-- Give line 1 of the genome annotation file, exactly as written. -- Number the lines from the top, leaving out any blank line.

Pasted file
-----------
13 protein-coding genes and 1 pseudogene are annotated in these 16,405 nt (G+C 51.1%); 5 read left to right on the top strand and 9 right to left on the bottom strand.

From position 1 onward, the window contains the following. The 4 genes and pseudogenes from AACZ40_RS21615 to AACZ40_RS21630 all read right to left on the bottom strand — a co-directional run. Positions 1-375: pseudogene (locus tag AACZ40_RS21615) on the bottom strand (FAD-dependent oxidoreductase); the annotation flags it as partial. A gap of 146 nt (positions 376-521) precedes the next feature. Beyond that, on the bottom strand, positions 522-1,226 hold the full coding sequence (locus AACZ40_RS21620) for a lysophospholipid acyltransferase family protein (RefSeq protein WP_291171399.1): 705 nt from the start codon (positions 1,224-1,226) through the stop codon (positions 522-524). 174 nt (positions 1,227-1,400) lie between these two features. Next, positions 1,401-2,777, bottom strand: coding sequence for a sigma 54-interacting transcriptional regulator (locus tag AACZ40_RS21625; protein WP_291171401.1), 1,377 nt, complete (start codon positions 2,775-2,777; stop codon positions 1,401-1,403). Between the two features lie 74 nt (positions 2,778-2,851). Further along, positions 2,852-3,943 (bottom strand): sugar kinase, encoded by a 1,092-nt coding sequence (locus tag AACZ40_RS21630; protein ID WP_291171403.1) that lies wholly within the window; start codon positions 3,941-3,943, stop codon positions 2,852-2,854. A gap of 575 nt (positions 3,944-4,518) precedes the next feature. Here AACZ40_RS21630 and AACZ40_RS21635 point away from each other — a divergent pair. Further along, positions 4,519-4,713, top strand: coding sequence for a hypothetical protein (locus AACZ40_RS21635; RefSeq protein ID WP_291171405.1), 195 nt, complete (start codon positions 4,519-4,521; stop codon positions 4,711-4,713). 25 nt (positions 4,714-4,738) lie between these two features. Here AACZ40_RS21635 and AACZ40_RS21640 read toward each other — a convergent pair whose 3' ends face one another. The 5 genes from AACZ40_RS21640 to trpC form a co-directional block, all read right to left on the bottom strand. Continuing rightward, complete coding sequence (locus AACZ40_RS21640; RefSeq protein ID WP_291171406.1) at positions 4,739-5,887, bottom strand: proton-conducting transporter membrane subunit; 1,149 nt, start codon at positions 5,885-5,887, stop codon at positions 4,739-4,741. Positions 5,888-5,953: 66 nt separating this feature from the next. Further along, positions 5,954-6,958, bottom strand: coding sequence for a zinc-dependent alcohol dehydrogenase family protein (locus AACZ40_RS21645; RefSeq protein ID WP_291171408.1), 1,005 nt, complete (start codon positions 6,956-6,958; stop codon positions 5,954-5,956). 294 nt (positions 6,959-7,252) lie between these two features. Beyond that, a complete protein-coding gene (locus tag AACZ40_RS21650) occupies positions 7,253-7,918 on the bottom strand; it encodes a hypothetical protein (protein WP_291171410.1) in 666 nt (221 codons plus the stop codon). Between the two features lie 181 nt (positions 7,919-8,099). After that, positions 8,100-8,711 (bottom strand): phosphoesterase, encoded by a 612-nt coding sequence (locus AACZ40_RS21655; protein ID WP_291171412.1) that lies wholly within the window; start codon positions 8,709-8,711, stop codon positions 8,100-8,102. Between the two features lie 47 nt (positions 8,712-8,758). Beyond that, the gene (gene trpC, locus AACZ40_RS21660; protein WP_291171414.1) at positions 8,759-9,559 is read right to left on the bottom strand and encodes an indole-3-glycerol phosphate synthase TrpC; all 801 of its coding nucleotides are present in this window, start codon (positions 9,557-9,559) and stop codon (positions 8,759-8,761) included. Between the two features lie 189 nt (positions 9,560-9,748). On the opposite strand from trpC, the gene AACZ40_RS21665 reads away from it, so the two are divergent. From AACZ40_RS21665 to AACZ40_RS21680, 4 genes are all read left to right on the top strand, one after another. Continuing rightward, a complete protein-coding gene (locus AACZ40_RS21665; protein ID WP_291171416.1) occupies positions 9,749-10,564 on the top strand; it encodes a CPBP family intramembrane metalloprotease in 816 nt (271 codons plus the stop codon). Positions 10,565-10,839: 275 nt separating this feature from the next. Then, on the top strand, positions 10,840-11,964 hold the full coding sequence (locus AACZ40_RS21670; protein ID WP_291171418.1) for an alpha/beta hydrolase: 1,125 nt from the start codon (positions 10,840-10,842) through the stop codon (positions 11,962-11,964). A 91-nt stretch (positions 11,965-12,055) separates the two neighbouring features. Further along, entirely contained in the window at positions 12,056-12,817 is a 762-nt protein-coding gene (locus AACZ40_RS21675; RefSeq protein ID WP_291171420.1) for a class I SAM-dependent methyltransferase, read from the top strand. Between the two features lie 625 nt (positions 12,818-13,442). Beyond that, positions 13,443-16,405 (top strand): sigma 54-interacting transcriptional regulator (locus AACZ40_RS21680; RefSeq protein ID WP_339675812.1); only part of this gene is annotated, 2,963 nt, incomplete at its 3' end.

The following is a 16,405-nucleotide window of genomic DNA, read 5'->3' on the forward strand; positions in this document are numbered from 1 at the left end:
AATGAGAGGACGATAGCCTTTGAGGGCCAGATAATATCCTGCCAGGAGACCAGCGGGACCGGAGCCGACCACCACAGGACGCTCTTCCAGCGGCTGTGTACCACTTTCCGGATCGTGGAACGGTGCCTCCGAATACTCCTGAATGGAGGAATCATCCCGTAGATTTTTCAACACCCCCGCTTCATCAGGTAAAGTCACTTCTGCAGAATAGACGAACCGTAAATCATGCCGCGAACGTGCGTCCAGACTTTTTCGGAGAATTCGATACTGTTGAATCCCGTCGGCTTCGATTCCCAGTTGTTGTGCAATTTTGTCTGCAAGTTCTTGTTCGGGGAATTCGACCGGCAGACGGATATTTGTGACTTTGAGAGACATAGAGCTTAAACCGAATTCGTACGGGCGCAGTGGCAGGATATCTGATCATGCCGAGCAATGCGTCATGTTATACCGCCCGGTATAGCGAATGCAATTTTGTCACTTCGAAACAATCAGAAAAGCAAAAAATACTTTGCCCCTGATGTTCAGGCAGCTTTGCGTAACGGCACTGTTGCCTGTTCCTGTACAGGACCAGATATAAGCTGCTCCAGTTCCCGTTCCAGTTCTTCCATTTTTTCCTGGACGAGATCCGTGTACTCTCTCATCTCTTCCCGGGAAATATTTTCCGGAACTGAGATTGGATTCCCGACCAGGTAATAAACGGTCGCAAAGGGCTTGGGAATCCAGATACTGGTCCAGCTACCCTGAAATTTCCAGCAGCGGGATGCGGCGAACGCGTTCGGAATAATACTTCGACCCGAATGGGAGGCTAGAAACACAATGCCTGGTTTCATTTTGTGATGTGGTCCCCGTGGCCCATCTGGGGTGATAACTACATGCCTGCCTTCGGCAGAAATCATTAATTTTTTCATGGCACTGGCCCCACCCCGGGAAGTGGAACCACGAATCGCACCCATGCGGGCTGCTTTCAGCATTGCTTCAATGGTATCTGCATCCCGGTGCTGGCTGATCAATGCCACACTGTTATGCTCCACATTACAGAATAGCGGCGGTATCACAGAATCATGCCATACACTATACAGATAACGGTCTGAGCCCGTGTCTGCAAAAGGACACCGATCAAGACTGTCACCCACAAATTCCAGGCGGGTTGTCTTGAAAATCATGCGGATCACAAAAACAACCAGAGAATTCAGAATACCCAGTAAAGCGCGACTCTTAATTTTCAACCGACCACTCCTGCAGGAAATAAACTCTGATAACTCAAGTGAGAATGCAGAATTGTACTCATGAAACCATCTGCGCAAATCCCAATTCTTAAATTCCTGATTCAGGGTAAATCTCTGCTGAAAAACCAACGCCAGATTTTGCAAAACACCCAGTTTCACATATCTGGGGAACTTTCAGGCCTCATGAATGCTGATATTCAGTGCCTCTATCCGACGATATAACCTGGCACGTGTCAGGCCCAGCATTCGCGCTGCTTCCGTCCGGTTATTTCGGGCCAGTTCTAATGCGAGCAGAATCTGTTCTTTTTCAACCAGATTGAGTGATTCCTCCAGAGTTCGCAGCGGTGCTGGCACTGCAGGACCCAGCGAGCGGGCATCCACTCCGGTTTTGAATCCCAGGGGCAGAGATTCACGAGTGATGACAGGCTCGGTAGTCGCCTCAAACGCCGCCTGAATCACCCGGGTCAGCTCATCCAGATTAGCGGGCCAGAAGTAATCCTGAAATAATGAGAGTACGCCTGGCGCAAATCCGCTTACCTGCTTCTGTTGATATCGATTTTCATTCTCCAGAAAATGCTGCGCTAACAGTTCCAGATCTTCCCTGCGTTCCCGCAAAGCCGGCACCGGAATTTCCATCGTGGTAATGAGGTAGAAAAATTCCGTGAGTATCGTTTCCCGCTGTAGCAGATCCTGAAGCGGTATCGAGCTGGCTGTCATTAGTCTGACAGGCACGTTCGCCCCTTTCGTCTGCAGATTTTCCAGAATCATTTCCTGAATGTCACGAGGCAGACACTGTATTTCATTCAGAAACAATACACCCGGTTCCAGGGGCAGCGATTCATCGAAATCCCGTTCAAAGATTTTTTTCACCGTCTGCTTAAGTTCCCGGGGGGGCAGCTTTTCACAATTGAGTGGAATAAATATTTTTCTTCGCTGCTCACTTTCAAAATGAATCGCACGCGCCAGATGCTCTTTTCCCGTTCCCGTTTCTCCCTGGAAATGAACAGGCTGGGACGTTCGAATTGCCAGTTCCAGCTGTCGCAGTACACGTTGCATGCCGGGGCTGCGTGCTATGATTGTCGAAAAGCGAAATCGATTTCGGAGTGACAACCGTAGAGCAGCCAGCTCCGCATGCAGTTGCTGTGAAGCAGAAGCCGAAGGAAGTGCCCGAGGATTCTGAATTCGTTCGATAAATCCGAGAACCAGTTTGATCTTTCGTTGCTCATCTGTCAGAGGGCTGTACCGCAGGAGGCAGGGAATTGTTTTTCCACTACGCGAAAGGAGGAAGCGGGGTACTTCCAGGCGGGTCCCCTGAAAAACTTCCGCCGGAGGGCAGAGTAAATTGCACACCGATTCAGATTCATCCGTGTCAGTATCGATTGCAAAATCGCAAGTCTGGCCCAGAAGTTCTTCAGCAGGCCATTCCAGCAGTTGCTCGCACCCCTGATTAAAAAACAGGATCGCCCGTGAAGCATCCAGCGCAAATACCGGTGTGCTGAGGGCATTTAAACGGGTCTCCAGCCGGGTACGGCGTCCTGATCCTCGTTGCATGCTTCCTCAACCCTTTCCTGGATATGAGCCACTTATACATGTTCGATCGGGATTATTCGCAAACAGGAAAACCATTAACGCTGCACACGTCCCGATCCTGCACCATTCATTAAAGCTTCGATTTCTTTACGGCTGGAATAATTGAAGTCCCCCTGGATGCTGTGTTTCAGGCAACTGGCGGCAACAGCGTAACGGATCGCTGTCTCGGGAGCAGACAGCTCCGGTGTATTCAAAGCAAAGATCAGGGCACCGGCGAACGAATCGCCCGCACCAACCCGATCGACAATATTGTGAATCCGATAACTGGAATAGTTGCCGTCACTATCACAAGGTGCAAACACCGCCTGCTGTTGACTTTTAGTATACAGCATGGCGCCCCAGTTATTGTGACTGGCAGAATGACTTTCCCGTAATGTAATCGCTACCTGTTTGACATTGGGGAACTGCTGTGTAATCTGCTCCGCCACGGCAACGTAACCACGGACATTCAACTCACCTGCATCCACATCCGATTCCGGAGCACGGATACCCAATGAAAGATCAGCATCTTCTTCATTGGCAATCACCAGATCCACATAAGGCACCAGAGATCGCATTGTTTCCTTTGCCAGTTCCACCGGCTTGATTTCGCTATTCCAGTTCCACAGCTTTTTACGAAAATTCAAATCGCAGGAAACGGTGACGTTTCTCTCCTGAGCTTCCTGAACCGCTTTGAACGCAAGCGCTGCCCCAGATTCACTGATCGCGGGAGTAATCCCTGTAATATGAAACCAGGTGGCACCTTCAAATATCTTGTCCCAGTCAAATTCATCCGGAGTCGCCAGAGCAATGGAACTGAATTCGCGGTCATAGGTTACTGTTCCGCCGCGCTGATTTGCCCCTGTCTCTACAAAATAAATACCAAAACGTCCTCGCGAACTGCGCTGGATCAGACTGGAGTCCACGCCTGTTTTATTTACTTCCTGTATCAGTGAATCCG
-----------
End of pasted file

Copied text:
13 protein-coding genes and 1 pseudogene are annotated in these 16,405 nt (G+C 51.1%); 5 read left to right on the top strand and 9 right to left on the bottom strand.